Yet it is the artist who ultimately inflates a freak show banner's price tag, and in the world of side show art, the big four are Snap Wyatt, Fred Johnson, Jack Sigler and Jack Cripe. All approached their canvases first as sign painters and only secondly as fine artists, yet Wyatt's pieces exude an uncommon aura of bravado, confident spontaneity and vivid showmanship. Studying a Wyatt, it's instantly apparent that he enjoyed painting freaks. Of the four, there's little question why Wyatt's dynamic banners are the most sought after by collectors.

And while prices for Wyatts, Johnsons, Siglers and Cripes are healthy, Siculan doesn't believe they've peaked. Freaks, Geeks and Strange Girls, the first major book chronicling the genre of sideshow banners has just been published, and two other books on the subject will be out by year's end. "The books", Siculan points out, "can help escalate banner prices, but I think it depends on whether or not the publishers distribute the books properly. What the books will definitely do is give collectors a better idea of what they want to buy. You know, they'll flip through the pages, see a banner of a Blockhead (a freak who "hammers" nails up his nostrils) and say 'Boy, that would look great in the living room'".

But like Mammy and Pappy Salt and Pepper Shakers, Nazi memorabilia or even the arguably sexist American paintings of the World War II pin-ups, some view freak show banners as equally disgraceful historical ephemera that should neither be sold, nor bought. Siculan and Ulrich have seen more than one person walk into Looking Glass, spy a banner of a two-headed baby, and silently retreat from the store, but it's rare that a shopper verbally expresses their disdain.

"For the most part", says Siculan, "people seem to be pretty open minded about this stuff, there are still people who react negatively to it. Once at a Flea Market, we were displaying a banner that showed a hydrocelaphus (water on the brain) baby. A woman came up and claimed she had a baby that was born that way and asked us to take it down. We said we were sorry if it offended her, but we explained that the thing as painted in the 1950's and was basically folk art." But Siculan and Ulrich didn't take the banner down. "The woman", said Ulrich, "asked us if we didn't think it was tragic that things like that happen to family, but I don't think people born with birth defects want to be thought of as tragic. I mean, is it really sad? It's natural."

Historically accused of exploiting the freak show performer, carnivals have also been known for having little regard for truth in advertising. Game booths on the midway have been rigged, occasionally rides promoted as safe have had a few bolts missing, and even so-called sideshow "freaks" sometimes were anything but. "The purpose of the banners", points out Siculan, "was to shock the passerby into putting their money down, but 95% of the time the banners inaccurately represented what was actually in the tent. I mean, Fred Johnson worked in a little studio and he was never near the midway. He'd get an order to paint the World's Smallest Man and that's what he'd do."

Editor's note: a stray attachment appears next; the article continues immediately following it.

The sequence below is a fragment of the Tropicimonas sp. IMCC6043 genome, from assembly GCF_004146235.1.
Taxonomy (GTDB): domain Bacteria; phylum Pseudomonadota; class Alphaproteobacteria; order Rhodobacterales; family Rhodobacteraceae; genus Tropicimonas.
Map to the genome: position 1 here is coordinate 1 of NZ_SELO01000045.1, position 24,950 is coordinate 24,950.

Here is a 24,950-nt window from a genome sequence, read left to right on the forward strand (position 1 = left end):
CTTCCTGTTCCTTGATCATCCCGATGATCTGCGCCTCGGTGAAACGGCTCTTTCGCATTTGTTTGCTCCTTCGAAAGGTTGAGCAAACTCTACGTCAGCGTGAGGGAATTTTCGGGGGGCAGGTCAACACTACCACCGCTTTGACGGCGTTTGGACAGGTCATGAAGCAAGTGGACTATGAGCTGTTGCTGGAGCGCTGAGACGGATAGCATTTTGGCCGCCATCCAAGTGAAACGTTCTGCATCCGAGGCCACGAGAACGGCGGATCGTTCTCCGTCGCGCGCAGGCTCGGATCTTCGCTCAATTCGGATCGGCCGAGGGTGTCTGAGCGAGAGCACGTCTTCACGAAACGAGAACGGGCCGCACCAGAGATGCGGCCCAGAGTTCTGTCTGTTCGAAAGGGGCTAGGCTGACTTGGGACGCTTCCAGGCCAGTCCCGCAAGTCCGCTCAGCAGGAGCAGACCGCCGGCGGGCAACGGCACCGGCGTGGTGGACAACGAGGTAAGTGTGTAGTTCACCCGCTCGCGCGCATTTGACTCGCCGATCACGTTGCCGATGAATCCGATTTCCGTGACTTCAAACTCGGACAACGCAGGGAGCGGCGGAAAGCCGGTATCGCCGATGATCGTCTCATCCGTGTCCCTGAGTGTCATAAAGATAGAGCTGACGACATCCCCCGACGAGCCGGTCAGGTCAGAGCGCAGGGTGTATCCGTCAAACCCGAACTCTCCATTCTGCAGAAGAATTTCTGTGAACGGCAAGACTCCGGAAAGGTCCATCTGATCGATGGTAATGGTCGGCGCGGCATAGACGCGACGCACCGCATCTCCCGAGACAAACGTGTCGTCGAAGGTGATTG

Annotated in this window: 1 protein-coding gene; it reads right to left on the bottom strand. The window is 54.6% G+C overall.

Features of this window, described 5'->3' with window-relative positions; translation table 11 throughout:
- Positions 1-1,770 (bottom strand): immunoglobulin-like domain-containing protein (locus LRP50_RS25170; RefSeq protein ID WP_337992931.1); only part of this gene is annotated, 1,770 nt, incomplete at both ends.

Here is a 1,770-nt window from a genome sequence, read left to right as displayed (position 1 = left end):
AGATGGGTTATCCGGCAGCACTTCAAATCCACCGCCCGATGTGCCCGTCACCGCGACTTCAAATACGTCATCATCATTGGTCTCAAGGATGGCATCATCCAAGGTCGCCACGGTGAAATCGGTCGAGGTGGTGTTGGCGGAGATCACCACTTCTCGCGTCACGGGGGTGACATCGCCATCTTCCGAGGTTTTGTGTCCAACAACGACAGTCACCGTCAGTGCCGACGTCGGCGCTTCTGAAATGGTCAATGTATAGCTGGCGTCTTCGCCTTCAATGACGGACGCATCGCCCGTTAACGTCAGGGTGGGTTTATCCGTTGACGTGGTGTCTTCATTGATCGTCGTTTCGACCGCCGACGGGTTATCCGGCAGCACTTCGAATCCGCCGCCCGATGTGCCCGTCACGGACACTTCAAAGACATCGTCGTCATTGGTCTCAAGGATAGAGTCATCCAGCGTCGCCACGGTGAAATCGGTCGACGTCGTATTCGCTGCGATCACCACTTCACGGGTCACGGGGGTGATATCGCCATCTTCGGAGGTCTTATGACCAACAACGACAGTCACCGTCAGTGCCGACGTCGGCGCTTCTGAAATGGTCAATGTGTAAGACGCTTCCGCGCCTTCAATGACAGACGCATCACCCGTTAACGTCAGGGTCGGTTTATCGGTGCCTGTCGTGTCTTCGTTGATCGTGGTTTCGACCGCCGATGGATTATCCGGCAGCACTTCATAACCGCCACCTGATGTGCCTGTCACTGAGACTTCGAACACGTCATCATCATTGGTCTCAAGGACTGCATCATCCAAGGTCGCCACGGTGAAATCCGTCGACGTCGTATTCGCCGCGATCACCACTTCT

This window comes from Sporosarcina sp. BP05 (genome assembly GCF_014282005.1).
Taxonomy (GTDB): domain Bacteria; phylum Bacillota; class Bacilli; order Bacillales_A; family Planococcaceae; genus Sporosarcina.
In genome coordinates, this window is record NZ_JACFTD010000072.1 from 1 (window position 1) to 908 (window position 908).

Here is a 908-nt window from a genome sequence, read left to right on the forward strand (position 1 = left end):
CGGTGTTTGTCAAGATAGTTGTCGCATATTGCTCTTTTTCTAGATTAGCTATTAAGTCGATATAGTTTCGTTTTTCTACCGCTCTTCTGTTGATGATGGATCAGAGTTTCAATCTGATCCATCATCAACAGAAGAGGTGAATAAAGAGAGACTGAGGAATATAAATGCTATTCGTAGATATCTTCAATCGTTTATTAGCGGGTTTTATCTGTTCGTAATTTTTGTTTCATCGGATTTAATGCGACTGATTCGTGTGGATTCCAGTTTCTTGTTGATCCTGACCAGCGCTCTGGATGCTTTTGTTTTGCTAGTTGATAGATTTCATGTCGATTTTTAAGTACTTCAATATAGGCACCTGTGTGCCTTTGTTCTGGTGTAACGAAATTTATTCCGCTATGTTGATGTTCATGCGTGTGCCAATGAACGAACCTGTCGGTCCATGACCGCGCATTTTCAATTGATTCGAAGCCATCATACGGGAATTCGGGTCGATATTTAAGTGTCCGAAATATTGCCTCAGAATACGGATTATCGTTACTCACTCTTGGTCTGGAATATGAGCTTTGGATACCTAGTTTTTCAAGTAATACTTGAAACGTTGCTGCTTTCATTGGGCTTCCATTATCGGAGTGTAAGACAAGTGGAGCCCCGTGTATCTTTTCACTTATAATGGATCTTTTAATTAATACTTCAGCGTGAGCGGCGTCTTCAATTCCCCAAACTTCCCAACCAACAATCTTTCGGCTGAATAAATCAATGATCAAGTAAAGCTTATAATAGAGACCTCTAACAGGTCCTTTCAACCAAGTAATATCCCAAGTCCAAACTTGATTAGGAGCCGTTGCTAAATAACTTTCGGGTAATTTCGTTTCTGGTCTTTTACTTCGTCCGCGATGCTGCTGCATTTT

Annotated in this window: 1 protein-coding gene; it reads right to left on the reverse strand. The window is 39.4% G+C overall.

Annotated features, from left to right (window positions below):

Few patrons, however, took issue with a sideshow promoter whose contents didn't match up to his packaging. A dishonest freak show? Hardly the type of complaint that would cause a country sheriff to flip on his siren and burn rubber. "But I did hear a story once", said Siculan, "about a man and woman who saw this sideshow banner showing a half-naked woman dancing around with a skeleton, so they paid to go in. Soon they came out complaining to the female ticket taker saying 'hey, we didn't see any naked girls in there!'. So the ticket taker lifts her blouse and exposes her breasts to them."

And while the era of political correctness has replaced words like "midget" with "vertically-challenged", or "amputee" with "appendage-deprived", it has all but wiped the sideshow off the American landscape. Once a staple of our pop culture, even Siculan doesn't know of any carnival sideshows currently traveling the United States. And if this has pleased the socially-conscious, it has deeply offended many freak show performers.

(Right) A Wyatt Duo: Stretching The Truth In Advertising

"Most of the performers that I have talked to", says Siculan, "are really mad that they can't make a living the way they'd like to and that everyone else keeps getting into their business. When public opinion dominates their lives, they get really upset. Disney and Six Flags started this whole homogenized amusement park thing and it helped to kill the freak shows."

"Now ", Siculan continues, "carnival promoters don't want to deal with sideshows because they don't want complaints from public action groups who suggest that freak show performers are being exploited, so a lot of the sideshows travel to Mexico or Canada where they aren't hassled."

The extinction of the freak show makes these canvasses even more precious as relics of a bygone era in American pop culture. Certainly, one could easily be offended by the more graphic sideshow banners if they neglected to view, and appreciate them, in their proper historical context. But embraced for their sheer bravado and chutzpah , these primitive images can easily intoxicate even the most jaded the viewer.

Burned, cut into scrap, or simply hauled off to the dump, "a huge amount of this stuff was destroyed, and that's why it rarely turns up", Siculan regretfully says. "No one appreciated it. In fact, back in 1960, Snap Wyatt used to paint sideshow banners for $53 a piece. When a carnival promoter complained about the price, Wyatt would say 'one of these days, these banners will be worth three times what you paid for them'." 

Bob Staake's humorous illustrations and writings have appeared in The Washington Post, Chicago Tribune, Forbes, Miami Herald, The Wall Street Journal, and The Los Angeles Times. His new book is entitled, The Complete Guide To Humorous Illustration (North Light). He lives in St.Louis.

Bob Staake Reviews Two Important New Books On Freak Show Banners 

Freak Out reprinted here with permission of Bod